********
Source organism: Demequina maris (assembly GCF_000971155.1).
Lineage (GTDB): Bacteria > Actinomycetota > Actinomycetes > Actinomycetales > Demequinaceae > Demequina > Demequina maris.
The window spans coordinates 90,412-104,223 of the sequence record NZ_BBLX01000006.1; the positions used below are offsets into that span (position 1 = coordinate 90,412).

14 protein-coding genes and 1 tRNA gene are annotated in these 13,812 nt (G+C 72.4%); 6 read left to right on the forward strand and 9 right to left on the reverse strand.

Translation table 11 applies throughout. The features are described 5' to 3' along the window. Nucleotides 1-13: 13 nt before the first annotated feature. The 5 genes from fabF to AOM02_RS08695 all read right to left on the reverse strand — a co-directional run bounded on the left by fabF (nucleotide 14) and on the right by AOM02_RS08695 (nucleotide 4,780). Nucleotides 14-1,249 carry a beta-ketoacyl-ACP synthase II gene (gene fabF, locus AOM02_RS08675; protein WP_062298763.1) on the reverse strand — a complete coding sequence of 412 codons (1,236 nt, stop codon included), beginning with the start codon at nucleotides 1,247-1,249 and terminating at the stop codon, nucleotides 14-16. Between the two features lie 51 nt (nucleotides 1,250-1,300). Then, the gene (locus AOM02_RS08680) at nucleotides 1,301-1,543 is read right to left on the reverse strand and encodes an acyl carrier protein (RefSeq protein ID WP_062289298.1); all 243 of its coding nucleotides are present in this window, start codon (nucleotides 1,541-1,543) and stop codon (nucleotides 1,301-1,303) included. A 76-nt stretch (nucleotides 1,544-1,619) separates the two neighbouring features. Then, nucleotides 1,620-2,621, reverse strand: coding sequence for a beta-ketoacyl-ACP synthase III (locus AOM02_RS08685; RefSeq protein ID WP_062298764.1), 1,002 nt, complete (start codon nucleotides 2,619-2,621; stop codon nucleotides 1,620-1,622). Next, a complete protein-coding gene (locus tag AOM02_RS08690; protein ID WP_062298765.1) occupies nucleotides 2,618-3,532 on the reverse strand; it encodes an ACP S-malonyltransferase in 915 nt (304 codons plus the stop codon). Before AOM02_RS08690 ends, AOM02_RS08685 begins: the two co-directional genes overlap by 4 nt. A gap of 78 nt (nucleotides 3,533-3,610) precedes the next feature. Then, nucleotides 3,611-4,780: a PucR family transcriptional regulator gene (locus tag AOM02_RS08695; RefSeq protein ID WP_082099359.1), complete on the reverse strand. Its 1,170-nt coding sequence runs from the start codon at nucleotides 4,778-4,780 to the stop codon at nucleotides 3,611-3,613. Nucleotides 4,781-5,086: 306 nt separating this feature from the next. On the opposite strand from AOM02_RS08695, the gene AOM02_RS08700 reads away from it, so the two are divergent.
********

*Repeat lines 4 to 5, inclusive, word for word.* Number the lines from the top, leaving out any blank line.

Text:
14 protein-coding genes and 1 tRNA gene are annotated in these 13,812 nt (G+C 72.4%); 6 read left to right on the forward strand and 9 right to left on the reverse strand.

Translation table 11 applies throughout. The features are described 5' to 3' along the window. Nucleotides 1-13: 13 nt before the first annotated feature. The 5 genes from fabF to AOM02_RS08695 all read right to left on the reverse strand — a co-directional run bounded on the left by fabF (nucleotide 14) and on the right by AOM02_RS08695 (nucleotide 4,780). Nucleotides 14-1,249 carry a beta-ketoacyl-ACP synthase II gene (gene fabF, locus AOM02_RS08675; protein WP_062298763.1) on the reverse strand — a complete coding sequence of 412 codons (1,236 nt, stop codon included), beginning with the start codon at nucleotides 1,247-1,249 and terminating at the stop codon, nucleotides 14-16. Between the two features lie 51 nt (nucleotides 1,250-1,300). Then, the gene (locus AOM02_RS08680) at nucleotides 1,301-1,543 is read right to left on the reverse strand and encodes an acyl carrier protein (RefSeq protein ID WP_062289298.1); all 243 of its coding nucleotides are present in this window, start codon (nucleotides 1,541-1,543) and stop codon (nucleotides 1,301-1,303) included. A 76-nt stretch (nucleotides 1,544-1,619) separates the two neighbouring features. Then, nucleotides 1,620-2,621, reverse strand: coding sequence for a beta-ketoacyl-ACP synthase III (locus AOM02_RS08685; RefSeq protein ID WP_062298764.1), 1,002 nt, complete (start codon nucleotides 2,619-2,621; stop codon nucleotides 1,620-1,622). Next, a complete protein-coding gene (locus tag AOM02_RS08690; protein ID WP_062298765.1) occupies nucleotides 2,618-3,532 on the reverse strand; it encodes an ACP S-malonyltransferase in 915 nt (304 codons plus the stop codon). Before AOM02_RS08690 ends, AOM02_RS08685 begins: the two co-directional genes overlap by 4 nt. A gap of 78 nt (nucleotides 3,533-3,610) precedes the next feature. Then, nucleotides 3,611-4,780: a PucR family transcriptional regulator gene (locus tag AOM02_RS08695; RefSeq protein ID WP_082099359.1), complete on the reverse strand. Its 1,170-nt coding sequence runs from the start codon at nucleotides 4,778-4,780 to the stop codon at nucleotides 3,611-3,613. Nucleotides 4,781-5,086: 306 nt separating this feature from the next. On the opposite strand from AOM02_RS08695, the gene AOM02_RS08700 reads away from it, so the two are divergent.